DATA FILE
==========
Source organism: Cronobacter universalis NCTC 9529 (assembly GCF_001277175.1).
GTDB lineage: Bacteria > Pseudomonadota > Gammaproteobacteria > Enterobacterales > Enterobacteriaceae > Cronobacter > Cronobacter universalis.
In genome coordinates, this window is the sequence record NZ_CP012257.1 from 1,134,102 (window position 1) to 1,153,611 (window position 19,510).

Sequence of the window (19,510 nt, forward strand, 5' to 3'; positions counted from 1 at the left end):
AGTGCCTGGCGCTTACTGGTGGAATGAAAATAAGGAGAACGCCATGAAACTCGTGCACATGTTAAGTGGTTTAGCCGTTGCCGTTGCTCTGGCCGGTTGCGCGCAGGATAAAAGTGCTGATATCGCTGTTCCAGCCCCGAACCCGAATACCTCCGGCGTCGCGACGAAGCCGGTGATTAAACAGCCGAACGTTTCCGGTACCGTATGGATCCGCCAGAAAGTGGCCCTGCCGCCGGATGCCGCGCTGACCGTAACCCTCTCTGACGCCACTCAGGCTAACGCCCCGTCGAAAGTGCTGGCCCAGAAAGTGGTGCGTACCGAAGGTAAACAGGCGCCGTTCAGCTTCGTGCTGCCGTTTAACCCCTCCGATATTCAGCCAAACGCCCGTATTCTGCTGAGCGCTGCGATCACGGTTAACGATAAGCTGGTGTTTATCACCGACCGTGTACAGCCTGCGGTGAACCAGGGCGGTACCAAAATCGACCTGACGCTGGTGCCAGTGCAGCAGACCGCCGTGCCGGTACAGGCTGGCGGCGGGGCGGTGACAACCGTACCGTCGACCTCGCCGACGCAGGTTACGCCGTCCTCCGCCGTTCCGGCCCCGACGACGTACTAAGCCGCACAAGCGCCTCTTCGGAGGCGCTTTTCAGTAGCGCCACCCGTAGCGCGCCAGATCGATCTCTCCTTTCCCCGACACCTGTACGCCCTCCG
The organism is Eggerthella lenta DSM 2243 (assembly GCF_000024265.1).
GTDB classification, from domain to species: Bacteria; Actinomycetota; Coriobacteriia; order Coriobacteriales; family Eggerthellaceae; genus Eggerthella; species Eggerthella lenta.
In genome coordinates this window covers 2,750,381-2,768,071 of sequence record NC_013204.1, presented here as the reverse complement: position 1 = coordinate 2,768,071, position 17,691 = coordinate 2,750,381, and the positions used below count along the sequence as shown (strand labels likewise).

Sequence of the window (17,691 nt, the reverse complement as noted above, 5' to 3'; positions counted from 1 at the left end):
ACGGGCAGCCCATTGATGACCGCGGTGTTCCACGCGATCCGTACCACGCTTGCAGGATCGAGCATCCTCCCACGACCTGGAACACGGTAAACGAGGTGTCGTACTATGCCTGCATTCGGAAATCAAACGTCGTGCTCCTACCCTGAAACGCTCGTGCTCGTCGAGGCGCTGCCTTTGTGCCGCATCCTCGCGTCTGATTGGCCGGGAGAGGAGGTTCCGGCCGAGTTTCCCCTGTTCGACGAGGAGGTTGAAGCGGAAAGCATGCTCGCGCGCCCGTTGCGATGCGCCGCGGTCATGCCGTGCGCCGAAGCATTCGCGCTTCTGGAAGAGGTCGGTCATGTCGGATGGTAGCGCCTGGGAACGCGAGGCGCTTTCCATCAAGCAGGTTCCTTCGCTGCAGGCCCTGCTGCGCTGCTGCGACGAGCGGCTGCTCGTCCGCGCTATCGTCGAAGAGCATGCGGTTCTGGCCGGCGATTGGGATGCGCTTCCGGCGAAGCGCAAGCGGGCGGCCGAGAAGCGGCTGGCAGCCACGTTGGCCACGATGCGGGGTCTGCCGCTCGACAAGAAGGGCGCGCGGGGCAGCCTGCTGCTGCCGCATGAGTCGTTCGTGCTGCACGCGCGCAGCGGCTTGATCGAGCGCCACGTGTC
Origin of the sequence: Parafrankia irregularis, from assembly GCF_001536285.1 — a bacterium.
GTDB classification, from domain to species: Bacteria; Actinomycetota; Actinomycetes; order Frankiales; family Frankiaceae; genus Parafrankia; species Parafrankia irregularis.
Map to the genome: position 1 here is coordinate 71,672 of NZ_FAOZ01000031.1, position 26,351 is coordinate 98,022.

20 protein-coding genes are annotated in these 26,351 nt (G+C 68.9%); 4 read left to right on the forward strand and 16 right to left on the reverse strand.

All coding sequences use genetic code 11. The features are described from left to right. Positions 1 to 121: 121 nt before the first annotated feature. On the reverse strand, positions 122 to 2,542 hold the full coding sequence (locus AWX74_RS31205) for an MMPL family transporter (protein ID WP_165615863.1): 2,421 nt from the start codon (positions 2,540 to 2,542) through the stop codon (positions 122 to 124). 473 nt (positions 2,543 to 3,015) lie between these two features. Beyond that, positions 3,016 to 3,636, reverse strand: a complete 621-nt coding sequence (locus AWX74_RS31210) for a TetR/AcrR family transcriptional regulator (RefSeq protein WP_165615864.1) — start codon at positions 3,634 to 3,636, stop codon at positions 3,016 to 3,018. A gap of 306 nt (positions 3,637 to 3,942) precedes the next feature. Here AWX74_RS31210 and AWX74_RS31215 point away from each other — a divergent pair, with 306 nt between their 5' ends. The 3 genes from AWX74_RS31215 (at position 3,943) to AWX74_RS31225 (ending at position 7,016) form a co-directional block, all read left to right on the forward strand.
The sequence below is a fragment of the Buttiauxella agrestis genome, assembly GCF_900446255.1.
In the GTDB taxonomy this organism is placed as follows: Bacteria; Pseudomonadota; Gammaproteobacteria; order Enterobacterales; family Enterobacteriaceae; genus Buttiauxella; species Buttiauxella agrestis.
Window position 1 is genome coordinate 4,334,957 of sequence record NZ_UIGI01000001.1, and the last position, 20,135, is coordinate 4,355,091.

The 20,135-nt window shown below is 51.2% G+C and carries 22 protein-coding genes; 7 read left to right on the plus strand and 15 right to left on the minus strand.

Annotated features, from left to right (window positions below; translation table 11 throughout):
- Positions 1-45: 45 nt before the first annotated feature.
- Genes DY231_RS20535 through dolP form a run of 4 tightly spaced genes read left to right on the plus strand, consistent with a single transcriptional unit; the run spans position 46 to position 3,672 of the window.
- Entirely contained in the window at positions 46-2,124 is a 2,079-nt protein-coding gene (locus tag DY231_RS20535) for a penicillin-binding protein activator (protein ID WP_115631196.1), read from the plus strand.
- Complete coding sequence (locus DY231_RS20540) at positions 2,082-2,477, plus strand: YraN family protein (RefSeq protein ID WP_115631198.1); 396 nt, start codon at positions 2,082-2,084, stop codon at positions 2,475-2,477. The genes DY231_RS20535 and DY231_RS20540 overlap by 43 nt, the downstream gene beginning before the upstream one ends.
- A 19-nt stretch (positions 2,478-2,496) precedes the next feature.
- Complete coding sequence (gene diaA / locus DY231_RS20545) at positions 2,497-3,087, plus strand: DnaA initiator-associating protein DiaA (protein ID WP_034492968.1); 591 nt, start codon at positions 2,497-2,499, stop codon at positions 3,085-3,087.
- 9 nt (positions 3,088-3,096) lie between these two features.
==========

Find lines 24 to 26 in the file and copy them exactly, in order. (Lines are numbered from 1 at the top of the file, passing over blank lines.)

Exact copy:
- Complete coding sequence (locus DY231_RS20540) at positions 2,082-2,477, plus strand: YraN family protein (RefSeq protein ID WP_115631198.1); 396 nt, start codon at positions 2,082-2,084, stop codon at positions 2,475-2,477. The genes DY231_RS20535 and DY231_RS20540 overlap by 43 nt, the downstream gene beginning before the upstream one ends.
- A 19-nt stretch (positions 2,478-2,496) precedes the next feature.
- Complete coding sequence (gene diaA / locus DY231_RS20545) at positions 2,497-3,087, plus strand: DnaA initiator-associating protein DiaA (protein ID WP_034492968.1); 591 nt, start codon at positions 2,497-2,499, stop codon at positions 3,085-3,087.